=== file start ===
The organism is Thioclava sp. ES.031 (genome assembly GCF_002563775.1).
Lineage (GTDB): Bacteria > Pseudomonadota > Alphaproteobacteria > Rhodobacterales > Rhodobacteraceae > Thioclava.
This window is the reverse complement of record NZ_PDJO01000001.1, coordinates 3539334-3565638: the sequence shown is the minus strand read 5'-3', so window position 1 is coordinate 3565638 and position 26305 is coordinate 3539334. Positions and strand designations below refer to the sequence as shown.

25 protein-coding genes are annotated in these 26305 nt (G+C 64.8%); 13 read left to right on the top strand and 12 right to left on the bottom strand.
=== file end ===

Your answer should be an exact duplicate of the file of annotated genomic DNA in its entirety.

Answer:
The organism is Thioclava sp. ES.031 (genome assembly GCF_002563775.1).
Lineage (GTDB): Bacteria > Pseudomonadota > Alphaproteobacteria > Rhodobacterales > Rhodobacteraceae > Thioclava.
This window is the reverse complement of record NZ_PDJO01000001.1, coordinates 3539334-3565638: the sequence shown is the minus strand read 5'-3', so window position 1 is coordinate 3565638 and position 26305 is coordinate 3539334. Positions and strand designations below refer to the sequence as shown.

25 protein-coding genes are annotated in these 26305 nt (G+C 64.8%); 13 read left to right on the top strand and 12 right to left on the bottom strand.